DSA and ECDSA signature format is incompatible with XMLDSig

Maarten Bodewes maarten.bodewes at xs4all.nl
Sat Jul 17 04:56:07 PDT 2010

On Thu, Jul 15, 2010 at 6:57 PM, Sean Mullan <sean.mullan at oracle.com> wrote:

> I would like to try to fix a long-standing XMLDSig issue with the current
> DSA and ECDSA signature bytes format.
> The format of the Signature bytes for these algorithms is an ASN.1 encoded
> sequence of the integers r and s:
> Unfortunately, this is not compatible with XMLDSig (and other signature
> formats like .NET), which doesn't ASN.1 encode them and simply base64
> encodes the raw bytes of r and s concatenated (the IEEE P1363 format).
There are more standards that use the P1363 format. Personally I'm involved
with the EAC specification for ePassports & Java. You'll find this kind of
signature if you look at the EAC certificates for the inspection systems
(and their CA's).

> So, our XMLDSig implementation always has to strip off, or decode the ASN.1
> stuff after calling Signature.sign() when generating signatures, and ASN.1
> encode the signature bytes before calling Signature.verify() when verifying
> signatures. I could live with this until now because it was limited to DSA
> which wasn't in wide use. But now the same problem comes up with ECDSA.
That is a very well known situation for me :). I don't directly remember
though if I had to do normalization on the integers as well (stripping of
00h bytes at the front or adding 00h bytes to get to the correct bit-size of
the signature elements), or if s & r were encoded as ASN.1 octet strings.

> I would really like to clean this up. There seems to be a couple of ways we
> could fix this:
> 1. Add new standard signature format strings that identify the format: ex:
>  SHA1withDSAandP1363
>  SHA1withECDSAandP1363
>  SHA256withECDSAandP1363
>  SHA384withECDSAandP1363
>  SHA512withECDSAandP1363
> I like this the best, but one issue with this is that the "and" extended
> format is reserved for MGF functions, ex: MD5withRSAandMGF1 and this is not
> a mask generation function. My suggestion is that we use a keyword (ex:
> Format) that clearly distinguishes it from an MGF:
>  <digest>with<encryption>and<format>Format
> ex:
>  SHA256withECDSAandP1363Format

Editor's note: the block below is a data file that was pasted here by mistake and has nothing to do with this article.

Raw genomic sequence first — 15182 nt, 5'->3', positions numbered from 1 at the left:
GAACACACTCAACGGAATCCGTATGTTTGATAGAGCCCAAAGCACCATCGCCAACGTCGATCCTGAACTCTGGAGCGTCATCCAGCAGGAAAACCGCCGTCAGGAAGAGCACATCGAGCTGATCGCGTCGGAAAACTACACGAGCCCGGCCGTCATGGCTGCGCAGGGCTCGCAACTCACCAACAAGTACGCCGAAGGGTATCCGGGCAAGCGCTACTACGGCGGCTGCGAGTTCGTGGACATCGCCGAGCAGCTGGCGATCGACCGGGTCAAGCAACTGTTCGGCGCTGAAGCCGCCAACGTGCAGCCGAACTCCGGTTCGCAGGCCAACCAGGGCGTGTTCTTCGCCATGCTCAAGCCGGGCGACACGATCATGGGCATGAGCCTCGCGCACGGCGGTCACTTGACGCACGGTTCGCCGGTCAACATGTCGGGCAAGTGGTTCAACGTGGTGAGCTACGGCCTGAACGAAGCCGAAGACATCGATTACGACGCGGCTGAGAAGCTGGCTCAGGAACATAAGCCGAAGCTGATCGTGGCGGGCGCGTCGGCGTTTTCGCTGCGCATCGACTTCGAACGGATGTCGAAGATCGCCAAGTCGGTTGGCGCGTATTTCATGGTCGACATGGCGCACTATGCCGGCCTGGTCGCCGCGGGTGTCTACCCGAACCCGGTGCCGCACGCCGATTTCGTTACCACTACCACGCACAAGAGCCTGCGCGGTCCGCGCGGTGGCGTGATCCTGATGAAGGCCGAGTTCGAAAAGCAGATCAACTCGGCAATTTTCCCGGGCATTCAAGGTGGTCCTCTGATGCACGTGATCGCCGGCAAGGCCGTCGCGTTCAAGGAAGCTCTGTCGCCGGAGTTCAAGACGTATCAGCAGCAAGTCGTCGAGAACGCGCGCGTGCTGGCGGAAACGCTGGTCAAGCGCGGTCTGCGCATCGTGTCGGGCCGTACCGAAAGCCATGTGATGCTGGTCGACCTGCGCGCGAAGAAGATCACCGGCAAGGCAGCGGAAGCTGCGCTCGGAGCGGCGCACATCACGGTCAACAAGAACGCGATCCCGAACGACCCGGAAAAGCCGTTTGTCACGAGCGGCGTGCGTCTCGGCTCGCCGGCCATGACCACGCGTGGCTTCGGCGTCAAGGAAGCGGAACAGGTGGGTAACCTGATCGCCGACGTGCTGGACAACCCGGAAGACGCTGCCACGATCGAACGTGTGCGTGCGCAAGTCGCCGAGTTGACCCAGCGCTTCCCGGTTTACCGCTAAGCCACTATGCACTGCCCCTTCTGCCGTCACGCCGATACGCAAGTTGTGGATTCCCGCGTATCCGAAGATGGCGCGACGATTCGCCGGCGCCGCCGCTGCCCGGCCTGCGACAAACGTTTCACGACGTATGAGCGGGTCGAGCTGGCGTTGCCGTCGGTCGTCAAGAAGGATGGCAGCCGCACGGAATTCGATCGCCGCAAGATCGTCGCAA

I second this solution, since they would also be usable by other
applications. I've got a serious problem with the solution though: hardware
providers may not support it. And if HW providers do not support it then you
need to work around it. Fortunately, if I'm not mistaken, you can work
around this by creating a very simple provider that performs the
wrapping/unwrapping of the signature (as you don't need to sign).

Of course, by now the string build-up of the signature format is getting
really complicated (you could say it is starting to imitate life). In the
end it might be a good idea to replace it by something that can be
selected/verified at compile time (e.g. a list of signature parameters).
Currently it might be a good idea to create a constant somewhere for these
kind of strings.

> 2. Add a new AlgorithmParameterSpec subclass that specifies the format, and
> then call Signature.setParameter before generating/verifying the signature.
> I'm not thrilled by this option, because this isn't really a standard input
> parameter, and will cause problems if/when you want to use it with an
> algorithm that does require input parameters (like an RSA PSSParameterSpec)
I can see these problems as well. I would try to leave the parameter specs
alone, they are more difficult in use. Maybe restrict their use to those
places where changing integer input is required and such (against simple
choices for the algorithm).

> 3. Add a higher level DSA/ECDSA Signer API that returns the r and s as
> BigIntegers and leaves the encoding of those bytes to the application.
> This is a very clean solution, but is more of a significant API change as
> it would be introducing a new higher level API for generating/validating
> signatures.
Would that not be a *lower* level API, since it does not do the encoding? I
don't directly see the need. If people want to step outside those algorithms
that are standardized or generally used, they could choose a lower level API
like Bouncy.

Of course, in the end we might want to replace the current JCA with one that
uses the factory principle and immutable Signer and Verifier classes, but
that is an entirely different discussion :)

> 4. Do nothing
> Live with it :(
Nah, if you want to go for 1), then go for it. No current code would break,
it's a standardized algorithm you are implementing and other people like me
are using it.

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